As you are aware from our prior posts, the General Assembly’s Education Committee has been quite busy during the 2019 legislative session. Racing ahead of its deadline, the Committee has approved a final set of bills at its March 29, 2019 meeting (along with follow up meetings on April 8 and 15, 2019). As you may guess, the topic of “regionalization” (or “shared services”) was the biggest attention grabber. The following is a brief summary of the bills that the Committee voted favorably on and advanced out of committee at this meeting (and which now await action by the full General Assembly).
ALTERNATIVE EDUCATIONAL OPPORTUNITIES: As amended, Senate Bill No. 1023 (“An Act Concerning The Provision Of Alternative Educational Opportunities For Expelled Students By Boards Of Education”) would eliminate the remaining exceptions to the mandate to provide alternative educational opportunities to expelled students (and would even eliminate the ability to make such opportunities contingent upon students meeting certain conditions). As such, any pupil who is expelled shall be offered an alternative educational opportunity, which may be 1) “alternative education”, with an individualized learning plan, if the school district provides such alternative education, or 2) in accordance with standards previously developed by the State Board of Education. In addition, such an opportunity may include placement in an adult education program if the student is at least 18 years of age; any student participating in such an adult education program during a period of expulsion will not be required to “withdraw” from school. In addition, parents and guardians will still have the ability to decline the provision of an alternative educational opportunity for their child. PLEASE NOTE: a prior provision that would have replaced the State standards with local school district policies was removed from the version of the bill that the Committee approved.
“SHARED SERVICES” AND “REGIONALIZATION”: As amended, Senate Bill No. 874 (“An Act Concerning Education Initiatives And Services In Connecticut”) would create a “Commission on Shared School Services” for the purpose of developing recommendations for the sharing of school services and additional collaborations within and among school districts. The bill specifies the composition of the Commission’s membership, and the State Department of Education would provide administrative support. The Commission may establish subcommittees and working groups of the members, and hold public hearings. Over the next year, the Commission would develop numerous reports concerning existing school districts (including local and regional boards of education, charter schools, incorporated or endowed high schools or academies, the Technical Education and Career System and regional agricultural science and technology education centers). These reports would address the following subjects:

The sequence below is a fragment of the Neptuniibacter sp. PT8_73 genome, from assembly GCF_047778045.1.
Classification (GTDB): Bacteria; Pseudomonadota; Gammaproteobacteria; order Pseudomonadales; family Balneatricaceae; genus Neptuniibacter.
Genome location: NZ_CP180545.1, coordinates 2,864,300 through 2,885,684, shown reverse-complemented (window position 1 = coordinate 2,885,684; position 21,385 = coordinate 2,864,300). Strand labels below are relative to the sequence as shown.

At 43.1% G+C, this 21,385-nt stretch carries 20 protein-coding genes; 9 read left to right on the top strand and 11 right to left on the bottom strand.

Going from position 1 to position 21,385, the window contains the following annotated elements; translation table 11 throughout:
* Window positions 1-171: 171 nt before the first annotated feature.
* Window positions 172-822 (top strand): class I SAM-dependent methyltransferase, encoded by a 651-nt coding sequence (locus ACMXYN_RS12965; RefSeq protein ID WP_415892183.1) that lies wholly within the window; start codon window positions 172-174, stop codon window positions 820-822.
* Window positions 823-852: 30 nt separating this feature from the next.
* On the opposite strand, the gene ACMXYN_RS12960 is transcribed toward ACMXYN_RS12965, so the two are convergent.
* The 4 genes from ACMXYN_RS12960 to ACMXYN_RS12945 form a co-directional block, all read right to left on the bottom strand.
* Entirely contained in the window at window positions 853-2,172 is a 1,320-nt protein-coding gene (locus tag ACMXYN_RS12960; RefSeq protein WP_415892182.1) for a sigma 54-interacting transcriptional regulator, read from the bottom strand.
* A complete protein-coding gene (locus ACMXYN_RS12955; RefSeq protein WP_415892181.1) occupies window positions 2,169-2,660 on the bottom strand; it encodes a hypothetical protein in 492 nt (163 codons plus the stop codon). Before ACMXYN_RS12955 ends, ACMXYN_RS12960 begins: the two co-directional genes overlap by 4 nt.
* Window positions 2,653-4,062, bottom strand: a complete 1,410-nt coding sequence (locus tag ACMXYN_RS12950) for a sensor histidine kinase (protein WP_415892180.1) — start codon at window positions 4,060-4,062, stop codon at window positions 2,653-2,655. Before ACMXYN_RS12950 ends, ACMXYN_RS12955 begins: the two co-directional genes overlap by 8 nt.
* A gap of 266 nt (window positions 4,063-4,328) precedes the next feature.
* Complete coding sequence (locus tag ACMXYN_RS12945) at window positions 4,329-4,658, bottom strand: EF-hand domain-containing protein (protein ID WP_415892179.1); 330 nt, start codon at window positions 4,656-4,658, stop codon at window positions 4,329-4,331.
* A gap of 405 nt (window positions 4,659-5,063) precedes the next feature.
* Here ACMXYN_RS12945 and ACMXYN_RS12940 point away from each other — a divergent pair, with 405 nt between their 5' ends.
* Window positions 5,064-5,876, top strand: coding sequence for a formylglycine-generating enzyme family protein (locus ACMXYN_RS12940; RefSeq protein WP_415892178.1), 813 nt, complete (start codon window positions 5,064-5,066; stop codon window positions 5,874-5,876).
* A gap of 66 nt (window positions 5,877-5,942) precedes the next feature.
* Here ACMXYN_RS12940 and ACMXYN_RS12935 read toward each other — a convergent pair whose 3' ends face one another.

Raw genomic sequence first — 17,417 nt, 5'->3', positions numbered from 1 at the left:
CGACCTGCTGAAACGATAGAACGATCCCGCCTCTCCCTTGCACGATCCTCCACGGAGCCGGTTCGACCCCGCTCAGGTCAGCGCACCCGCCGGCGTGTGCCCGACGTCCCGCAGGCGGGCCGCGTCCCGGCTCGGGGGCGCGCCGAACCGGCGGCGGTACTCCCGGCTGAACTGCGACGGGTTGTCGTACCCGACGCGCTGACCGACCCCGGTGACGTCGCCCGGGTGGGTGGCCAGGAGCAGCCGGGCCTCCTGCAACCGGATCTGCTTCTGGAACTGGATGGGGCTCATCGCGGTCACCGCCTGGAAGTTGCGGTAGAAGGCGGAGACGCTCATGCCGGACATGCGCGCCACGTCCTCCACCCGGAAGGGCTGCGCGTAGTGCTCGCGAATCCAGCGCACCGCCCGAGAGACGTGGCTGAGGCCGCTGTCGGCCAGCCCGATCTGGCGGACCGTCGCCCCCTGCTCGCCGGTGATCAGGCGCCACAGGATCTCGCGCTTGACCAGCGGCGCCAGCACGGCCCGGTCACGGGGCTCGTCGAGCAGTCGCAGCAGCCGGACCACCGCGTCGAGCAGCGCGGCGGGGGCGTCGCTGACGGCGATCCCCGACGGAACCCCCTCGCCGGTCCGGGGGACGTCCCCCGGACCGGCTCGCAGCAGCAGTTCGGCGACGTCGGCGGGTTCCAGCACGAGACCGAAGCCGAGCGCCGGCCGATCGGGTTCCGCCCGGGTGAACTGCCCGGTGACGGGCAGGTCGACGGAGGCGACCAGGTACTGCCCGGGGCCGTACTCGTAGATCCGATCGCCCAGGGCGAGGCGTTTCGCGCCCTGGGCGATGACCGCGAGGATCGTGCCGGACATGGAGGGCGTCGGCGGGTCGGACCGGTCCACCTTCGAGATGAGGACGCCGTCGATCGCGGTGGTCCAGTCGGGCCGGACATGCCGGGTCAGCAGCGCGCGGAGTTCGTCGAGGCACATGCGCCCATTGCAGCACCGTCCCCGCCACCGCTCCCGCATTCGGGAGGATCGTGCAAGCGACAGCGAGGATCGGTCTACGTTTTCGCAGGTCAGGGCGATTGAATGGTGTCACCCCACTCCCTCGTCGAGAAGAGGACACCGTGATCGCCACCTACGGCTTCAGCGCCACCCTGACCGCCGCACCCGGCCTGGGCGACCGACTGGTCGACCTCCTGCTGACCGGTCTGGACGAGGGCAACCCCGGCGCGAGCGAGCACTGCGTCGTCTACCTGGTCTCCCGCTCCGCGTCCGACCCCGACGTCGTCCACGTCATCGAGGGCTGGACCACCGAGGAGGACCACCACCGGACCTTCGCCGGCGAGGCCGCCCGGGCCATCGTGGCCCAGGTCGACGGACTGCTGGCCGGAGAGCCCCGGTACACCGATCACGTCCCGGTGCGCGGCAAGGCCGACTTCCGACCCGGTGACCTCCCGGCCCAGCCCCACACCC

- the sizes of existing school districts (including enrollment and employees)
- the types and administrative structures of such districts
- the number of schools, including building size/capacity, enrollment and grade ranges
- existing shared services between school districts and employment of superintendents
- academic and support services provided by school districts
At various points during 2020, the Commission would develop reports reviewing and offering preliminary recommendations concerning the following subjects:
- additional collaboration school districts and with municipalities
- the current services provided by regional educational service centers [“RESCs”] and the role of RESCs in shared service efforts
- existing labor contracts and how future labor contracts should be negotiated as additional education services are shared (and additional collaboration occurs)
- the establishment of shared school transportation contracts, including time spent by students on school, hours of such transportation services, tiers of schools and any other related issues
- the development of interscholastic athletic schedules and related issues, including transportation services to interscholastic athletic events and school hours
- the potential impact and changes to after-school programs and arrangements following the sharing of services, on such issues as transportation and school hours
- the current school choice program structures and unified enrollment systems concerning a regional or state-basis, and the integration of school choice programs in a system of shared services and additional school collaborations
- the impact that additional collaborations may have on the provision of special education services and early childhood care and education programs,
- school building usage
- the use of incentives, grants or tax changes to accomplish the recommendations.
By December 1, 2020, the Commission would develop a comprehensive report concerning its preliminary recommendations, including financial projections on savings and costs resulting from additional school collaborations. By December 15, 2020, the Commission would hold a public hearing on this comprehensive report. The Commission may continue to develop additional recommendations following the submission of any report. All Commission reports and plans would have to be submitted to the Governor, State Board of Education and the General Assembly. The Commissioner of Education would then make all such reports and plans available to the public on the Department of Education’s web site.
By March 1, 2020, the Commissioner of Education would solicit proposals for cooperative and collaborative arrangements and incentives for the establishment of such arrangements. The Commissioner shall submit a report on the results of such requests to the Commission on Shared School Services.